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National Preparadness Month

This IS a joke. And it is not funny.
I just sat through about 45 of that horrid movie, "This is The End". It wasn't horrid because it was crass and vapid. It horrified me because it seemed too real.
I'm just going to pick on you Millennials. I can't help but think about your generation when I think of a major disaster, and the die-off that will follow. Gen X at least has a few years of maturity on you, and the Gen Z kids are flexible with a healthy distrust of authority.
You Millennials will look like Franco, Hill and that bunch in the movie. (Not all of you, but most). At a certain point, you figure out that life just isn't all fun all the time anymore. You'll need to work hard to survive. And in the real world, failure is always a possibility.
In a survival situation, a whole bunch of folks will be in denial. Frozen in terror of doing the wrong things, then arrogantly charging forward risking their (and their loved one's) lives.
I've browbeat y'all on this for the longest time. It's just that it's "National Preparedness Month" now. Locally, someone is giving out a "survival kit". It's a red drawstring bag with four items in it. Yes, FOUR items. How many folks are going to grab that, throw it in their closet, and think that they are "prepared"? Maybe splurge on a pack of batteries for your flashlight?
We saw Harvey and Irma coming. But there will come a time when we don't see It coming. Disaster aid will be slow in responding, if at all.
It won't be funny when you pull that red bag out. I don't think anyone will be laughing.

Comments

This old broad agrees. I'm a prepper, but only to a degree. Food supply, survival manuels, water, water purifier, generator, gas, cash, shotguns (but would prefer to be able to use compound bow, good at archery in college, good shot at gun club..but abhor the pack and carry types swaggering around) Anyway, basic stuff to last awhile. I would not be a survivor, though. Too old, so have just enough for a few months of disruption. I wish I did not have children and grandchildren to worry about. My son has an excellent chance to forge a different life, if needed. The rest...zip. And the real attack that will take Capitalistism down will be cyber. Make no mistake. Learn to live without money.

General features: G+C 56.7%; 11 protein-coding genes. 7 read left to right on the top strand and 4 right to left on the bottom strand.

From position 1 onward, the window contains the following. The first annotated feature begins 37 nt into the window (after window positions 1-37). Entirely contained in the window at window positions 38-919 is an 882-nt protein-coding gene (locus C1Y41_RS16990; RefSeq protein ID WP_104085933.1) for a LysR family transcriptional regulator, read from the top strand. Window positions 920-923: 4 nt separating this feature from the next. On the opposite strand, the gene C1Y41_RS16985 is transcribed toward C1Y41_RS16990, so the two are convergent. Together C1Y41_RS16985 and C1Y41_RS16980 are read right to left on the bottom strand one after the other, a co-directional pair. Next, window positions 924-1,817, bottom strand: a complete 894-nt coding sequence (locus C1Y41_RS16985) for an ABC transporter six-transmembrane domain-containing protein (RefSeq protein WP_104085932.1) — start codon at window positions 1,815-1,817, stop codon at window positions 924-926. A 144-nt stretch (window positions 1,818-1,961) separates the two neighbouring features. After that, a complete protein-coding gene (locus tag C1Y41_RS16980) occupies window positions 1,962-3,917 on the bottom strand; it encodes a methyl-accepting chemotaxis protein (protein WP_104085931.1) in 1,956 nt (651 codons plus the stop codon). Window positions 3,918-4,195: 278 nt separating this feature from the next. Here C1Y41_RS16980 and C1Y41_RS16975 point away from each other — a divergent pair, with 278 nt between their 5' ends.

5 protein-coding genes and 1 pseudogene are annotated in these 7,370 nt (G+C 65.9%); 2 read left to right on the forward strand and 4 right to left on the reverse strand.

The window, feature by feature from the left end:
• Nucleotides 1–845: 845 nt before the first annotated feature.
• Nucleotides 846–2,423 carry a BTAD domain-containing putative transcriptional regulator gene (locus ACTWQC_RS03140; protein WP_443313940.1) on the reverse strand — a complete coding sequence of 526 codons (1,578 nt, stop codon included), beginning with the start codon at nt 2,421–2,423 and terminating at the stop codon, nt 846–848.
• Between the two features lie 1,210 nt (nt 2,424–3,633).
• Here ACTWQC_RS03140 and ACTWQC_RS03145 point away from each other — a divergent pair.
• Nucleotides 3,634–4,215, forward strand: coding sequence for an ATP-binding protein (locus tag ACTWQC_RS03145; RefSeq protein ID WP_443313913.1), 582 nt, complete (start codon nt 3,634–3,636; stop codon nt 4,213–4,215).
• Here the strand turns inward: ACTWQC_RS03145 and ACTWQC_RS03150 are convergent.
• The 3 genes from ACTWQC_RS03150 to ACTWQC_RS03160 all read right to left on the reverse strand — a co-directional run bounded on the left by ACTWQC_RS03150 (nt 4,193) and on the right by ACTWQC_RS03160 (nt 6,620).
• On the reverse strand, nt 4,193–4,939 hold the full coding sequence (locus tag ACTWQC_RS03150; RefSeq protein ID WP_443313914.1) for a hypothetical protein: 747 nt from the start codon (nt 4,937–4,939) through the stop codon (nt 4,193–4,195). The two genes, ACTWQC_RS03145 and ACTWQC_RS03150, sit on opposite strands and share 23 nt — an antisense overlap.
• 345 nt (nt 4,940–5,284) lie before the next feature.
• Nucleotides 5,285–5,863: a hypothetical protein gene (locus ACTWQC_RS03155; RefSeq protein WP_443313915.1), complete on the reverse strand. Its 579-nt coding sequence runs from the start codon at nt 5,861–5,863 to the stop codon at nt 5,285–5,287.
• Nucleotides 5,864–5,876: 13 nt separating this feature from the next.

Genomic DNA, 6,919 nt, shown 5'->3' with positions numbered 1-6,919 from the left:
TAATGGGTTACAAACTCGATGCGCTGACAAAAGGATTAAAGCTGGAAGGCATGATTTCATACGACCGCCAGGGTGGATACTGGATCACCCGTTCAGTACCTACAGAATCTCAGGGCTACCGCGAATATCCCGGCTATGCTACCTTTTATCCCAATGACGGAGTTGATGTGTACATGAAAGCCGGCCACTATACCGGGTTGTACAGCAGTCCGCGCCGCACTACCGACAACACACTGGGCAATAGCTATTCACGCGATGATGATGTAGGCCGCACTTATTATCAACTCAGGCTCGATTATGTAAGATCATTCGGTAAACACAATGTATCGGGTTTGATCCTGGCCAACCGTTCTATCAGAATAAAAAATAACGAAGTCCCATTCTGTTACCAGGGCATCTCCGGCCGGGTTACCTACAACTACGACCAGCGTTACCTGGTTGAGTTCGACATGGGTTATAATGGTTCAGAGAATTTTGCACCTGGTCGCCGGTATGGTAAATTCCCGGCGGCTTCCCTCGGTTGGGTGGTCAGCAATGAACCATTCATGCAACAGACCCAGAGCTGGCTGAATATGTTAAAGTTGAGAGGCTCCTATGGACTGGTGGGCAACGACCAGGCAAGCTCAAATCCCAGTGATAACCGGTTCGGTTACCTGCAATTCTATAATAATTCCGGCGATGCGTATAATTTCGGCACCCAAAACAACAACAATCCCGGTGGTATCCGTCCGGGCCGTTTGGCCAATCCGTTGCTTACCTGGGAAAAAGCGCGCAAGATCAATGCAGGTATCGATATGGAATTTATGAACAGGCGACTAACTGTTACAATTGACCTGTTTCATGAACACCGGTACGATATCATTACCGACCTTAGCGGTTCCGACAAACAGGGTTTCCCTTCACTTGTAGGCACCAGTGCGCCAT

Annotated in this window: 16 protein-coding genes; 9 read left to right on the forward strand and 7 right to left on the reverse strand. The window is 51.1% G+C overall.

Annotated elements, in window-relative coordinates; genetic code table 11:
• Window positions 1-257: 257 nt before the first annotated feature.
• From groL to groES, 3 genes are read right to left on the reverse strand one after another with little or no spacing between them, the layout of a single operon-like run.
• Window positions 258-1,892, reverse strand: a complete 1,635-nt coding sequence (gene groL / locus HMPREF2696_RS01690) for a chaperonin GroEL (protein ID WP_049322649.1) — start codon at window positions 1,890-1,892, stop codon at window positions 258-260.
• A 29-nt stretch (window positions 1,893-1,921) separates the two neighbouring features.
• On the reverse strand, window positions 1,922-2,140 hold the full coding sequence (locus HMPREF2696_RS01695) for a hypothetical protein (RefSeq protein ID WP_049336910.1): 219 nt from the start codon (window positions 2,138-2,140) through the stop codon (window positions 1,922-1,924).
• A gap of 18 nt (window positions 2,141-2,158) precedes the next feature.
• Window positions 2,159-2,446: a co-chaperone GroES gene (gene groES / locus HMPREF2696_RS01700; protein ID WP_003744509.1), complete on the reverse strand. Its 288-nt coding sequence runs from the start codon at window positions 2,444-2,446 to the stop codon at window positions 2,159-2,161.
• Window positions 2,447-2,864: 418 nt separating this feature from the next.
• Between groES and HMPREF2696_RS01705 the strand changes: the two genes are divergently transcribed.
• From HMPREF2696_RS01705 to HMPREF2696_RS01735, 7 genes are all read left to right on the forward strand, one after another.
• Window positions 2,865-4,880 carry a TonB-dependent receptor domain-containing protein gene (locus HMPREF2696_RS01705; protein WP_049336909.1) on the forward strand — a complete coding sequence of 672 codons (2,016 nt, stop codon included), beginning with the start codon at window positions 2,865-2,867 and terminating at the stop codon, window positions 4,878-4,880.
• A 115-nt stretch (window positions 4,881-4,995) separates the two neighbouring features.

I'm big on storing things, but my wife considers more than this weeks larder to be 'clutter'. She likes to store money, but goods? No. Ultimately, I look at her and think we'll, there's several ham or chicken sandwiches 'on-the-hoof' so to speak but hopefully our gathering skills won't be necessary. I have a camping purifier, and we can boil water, and we can fish, shoot; there are plenty of squirrel, rabbit, occasional deer, neighborhood cats, dogs; neighbors themselves... the ocean is about 10 or twelve miles and that has seaweed and fish. I suppose I should read up on how long dried horse wIll last, just in case... I like sushi..,
 
Start with the pets. You'll not want to waste food feeding them.
 
I don't think it has anything to do with Millennials or poor expectations. Not necessarily. When something sudden and brutal changes your life, I think most of us would feel a period of numb, dumb confusion and shellshock.
 
I have to be honest, this just sounds so weird to most Brits. I can't work out if it's optimism or pessimism, on the Americans' side? You are convinced that disaster is imminent. I just wanted to feed back that not everyone in the world feels that way.